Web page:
Governing in the climate crisis: how should future leaders prepare?

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Blavatnik School of Government and Zoom
Open to the public
This event is free - register below to attend
16
May 2022
Panel discussion

As the impacts of climate change accelerate, human societies will face a set of cascading, layered, and interrelated challenges. Droughts, sea level rise, and extreme weather and heat will increasingly affect food security, public health, economic development, and conflict. The relatively stable ecological conditions in which human societies have been governed in recent decades cannot be assumed to continue. How should future leaders prepare, and what role can, or must, universities play in that process? This event will survey the macro challenges we increasingly face, and consider how the next generation of leaders can best prepare to navigate them.  

Please note: this event will also be broadcast on our YouTube channel.

About the speakers

Laurie Laybourn-LangtonLaurie Laybourn-Langton is an award-winning researcher, author, and strategist. He currently leads the Cohort 2040 project, which explores the challenge facing emerging leaders from the deepening environmental crisis and how they can better respond and be supported over their journey to senior leadership. He is undertaking this project as a Visiting Fellow at Chatham House and through the Global Systems Institute, University of Exeter, and the Institute for Public Policy Research (IPPR). He is also a trustee of the New Economics Foundation (NEF) and a co-founding director of the Economic Change Unit, an organisation he previously ran. Laurie has also been the Director of the UK Health Alliance on Climate Change and worked at the Grantham Institute at the London School of Economics (LSE), the Institute for New Economic Thinking (INET) at Oxford University, and in the UK Parliament. He regularly writes for a range of publications, appears on TV and radio, and is co-author of Planet on Fire: A Manifesto for the Age of Environmental Breakdown (Verso, 2021).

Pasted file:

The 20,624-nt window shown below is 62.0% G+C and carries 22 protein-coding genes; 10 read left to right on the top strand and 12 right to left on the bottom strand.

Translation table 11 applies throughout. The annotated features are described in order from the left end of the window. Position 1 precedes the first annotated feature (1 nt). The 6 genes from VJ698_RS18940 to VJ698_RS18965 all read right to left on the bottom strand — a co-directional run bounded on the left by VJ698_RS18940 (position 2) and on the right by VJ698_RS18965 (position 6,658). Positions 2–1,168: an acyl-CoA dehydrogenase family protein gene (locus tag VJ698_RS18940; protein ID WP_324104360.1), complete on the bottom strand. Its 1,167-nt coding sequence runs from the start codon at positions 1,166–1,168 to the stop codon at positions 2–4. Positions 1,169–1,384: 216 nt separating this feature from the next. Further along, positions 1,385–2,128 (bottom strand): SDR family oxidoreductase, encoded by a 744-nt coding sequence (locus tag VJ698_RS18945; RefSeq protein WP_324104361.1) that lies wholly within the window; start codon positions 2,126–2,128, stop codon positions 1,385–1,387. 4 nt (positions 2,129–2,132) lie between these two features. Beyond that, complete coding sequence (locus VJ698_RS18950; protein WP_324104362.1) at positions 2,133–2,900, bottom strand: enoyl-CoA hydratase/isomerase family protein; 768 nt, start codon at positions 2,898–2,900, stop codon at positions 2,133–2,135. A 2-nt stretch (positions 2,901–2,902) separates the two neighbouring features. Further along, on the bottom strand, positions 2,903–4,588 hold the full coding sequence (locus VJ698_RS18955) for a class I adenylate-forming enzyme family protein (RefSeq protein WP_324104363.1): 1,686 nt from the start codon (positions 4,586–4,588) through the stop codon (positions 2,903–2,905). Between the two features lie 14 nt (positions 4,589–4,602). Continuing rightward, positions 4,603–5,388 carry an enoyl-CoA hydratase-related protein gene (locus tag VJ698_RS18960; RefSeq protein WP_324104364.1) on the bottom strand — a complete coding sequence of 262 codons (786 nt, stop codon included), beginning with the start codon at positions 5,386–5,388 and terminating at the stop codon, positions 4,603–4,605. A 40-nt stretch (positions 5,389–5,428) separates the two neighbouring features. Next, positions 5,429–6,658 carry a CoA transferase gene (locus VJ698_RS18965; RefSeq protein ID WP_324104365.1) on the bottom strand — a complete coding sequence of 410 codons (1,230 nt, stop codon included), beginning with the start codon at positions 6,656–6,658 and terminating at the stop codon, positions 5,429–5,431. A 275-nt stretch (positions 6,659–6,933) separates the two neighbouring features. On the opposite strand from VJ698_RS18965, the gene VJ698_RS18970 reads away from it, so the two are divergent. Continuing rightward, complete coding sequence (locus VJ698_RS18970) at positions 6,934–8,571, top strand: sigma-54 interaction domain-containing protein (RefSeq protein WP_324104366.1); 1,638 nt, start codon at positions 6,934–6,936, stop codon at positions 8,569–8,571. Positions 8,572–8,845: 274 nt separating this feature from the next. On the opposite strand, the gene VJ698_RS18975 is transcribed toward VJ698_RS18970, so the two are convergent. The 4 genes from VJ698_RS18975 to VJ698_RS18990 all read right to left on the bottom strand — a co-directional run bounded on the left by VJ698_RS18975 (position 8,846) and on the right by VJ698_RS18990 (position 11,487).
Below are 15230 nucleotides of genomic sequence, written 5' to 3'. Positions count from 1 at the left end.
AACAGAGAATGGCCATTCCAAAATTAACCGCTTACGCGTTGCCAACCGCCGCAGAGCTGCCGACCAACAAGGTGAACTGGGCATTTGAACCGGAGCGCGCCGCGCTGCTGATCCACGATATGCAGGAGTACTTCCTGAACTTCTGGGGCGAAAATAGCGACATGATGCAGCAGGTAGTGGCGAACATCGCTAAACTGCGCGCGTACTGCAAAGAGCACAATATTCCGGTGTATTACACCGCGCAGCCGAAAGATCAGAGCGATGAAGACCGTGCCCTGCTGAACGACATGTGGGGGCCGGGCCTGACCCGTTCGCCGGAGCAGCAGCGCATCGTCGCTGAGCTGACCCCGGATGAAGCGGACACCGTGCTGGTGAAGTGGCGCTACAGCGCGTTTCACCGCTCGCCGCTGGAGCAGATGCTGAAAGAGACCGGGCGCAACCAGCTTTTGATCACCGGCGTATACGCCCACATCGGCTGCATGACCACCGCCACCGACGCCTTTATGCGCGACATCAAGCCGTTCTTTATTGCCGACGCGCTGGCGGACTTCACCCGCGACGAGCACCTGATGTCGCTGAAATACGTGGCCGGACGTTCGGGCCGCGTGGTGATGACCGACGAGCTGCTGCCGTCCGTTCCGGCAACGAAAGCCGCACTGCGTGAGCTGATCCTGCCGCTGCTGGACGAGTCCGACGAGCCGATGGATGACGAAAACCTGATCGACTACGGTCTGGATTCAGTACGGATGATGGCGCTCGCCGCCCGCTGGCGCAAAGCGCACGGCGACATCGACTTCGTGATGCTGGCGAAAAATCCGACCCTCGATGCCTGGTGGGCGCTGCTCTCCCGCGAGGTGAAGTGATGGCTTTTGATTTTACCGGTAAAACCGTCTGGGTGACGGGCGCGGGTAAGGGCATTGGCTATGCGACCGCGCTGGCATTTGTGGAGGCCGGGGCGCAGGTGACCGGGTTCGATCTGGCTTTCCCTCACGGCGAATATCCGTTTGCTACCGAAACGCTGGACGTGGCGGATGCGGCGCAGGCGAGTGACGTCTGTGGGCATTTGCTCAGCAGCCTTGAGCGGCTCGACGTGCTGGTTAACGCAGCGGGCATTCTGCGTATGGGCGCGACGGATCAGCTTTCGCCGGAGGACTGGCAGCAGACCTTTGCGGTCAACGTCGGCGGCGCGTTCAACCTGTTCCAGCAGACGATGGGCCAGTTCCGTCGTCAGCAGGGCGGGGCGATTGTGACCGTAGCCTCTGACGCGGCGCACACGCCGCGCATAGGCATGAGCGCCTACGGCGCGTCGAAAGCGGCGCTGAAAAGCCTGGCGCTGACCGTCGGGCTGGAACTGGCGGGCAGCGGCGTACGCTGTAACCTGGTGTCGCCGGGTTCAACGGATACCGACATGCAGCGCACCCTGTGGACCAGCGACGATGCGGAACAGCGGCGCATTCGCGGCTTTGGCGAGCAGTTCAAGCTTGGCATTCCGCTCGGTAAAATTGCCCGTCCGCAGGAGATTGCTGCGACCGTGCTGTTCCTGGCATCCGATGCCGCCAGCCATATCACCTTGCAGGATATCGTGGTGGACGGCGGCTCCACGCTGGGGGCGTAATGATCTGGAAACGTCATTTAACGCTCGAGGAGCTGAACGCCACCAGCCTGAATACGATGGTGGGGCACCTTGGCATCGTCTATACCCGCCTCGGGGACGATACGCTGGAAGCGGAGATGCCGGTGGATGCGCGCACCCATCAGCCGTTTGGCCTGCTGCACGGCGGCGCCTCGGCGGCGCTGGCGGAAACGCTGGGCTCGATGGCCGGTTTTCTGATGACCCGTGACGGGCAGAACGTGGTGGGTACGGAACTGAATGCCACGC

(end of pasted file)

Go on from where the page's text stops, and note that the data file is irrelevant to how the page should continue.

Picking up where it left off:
Tessa Vincent Tessa Vincent is a current MPP student from a Law and Politics background who has worked across Aotearoa, New Zealand's (NZ's) branches of government for Members of Parliament, Judges and a Minister. Tessa is passionate about tackling climate change, particularly through food waste reduction. This led her to set up NZ Food Waste Champions, which is accelerating progress towards halving food waste by 2030 in NZ in line with Sustainable Development Goal Target 12.3. In the non-profit sector, Tessa has set up an alliance of 22 food rescue charities and worked as a charity lawyer and advisor on charitable giving. Tessa is looking forward to learning more about best practice policy making during the MPP and how governments can enhance decision-making on the issues that matter most. Tessa is a Blavatnik School of Government Public Service Scholar.

Nina BengtssonNina Bengtsson is a current MPP student who previously worked as a political advisor in the European Parliament focusing on climate and transportation policy. Her years in the EU system have shown her how extraordinarily difficult it is to pass climate policy that aligns with science. Nina is joining the Blavatnik School of Government to become better equipped at changing that. Her primary interests concern renewable energy infrastructure and how to further effective public-private cooperation to end energy poverty and halt climate breakdown. Previously, Nina worked as an organiser on national electoral campaigns, sat on the Danish youth climate council advising the Minister of Climate and led work in local non-profit organisations. Nina grew up in Denmark, and has lived in Singapore, Brussels and the US. She completed her bachelor’s degree at Copenhagen Business School and Cornell University. Nina is a Blavatnik School of Government Public Service Scholar.

About the moderator

Thomas HaleDr Thomas Hale’s research explores how we can manage transnational problems effectively and fairly. He seeks to explain how political institutions evolve – or not – to face the challenges raised by globalisation and interdependence, with a particular emphasis on environmental, economic and health issues. He holds a PhD in Politics from Princeton University, a master's degree in Global Politics from the London School of Economics, and an AB in public policy from Princeton’s School of Public and International Affairs. A US national, Dr Hale has studied and worked in Argentina, China and Europe. His books include Beyond Gridlock (Polity 2017), Between Interests and Law: The Politics of Transnational Commercial Disputes (Cambridge 2015), Transnational Climate Change Governance (Cambridge 2014), and Gridlock: Why Global Cooperation Is Failing when We Need It Most (Polity 2013). Dr Hale leads the Oxford COVID-19 Government Response Tracker and co-leads the Net Zero Tracker.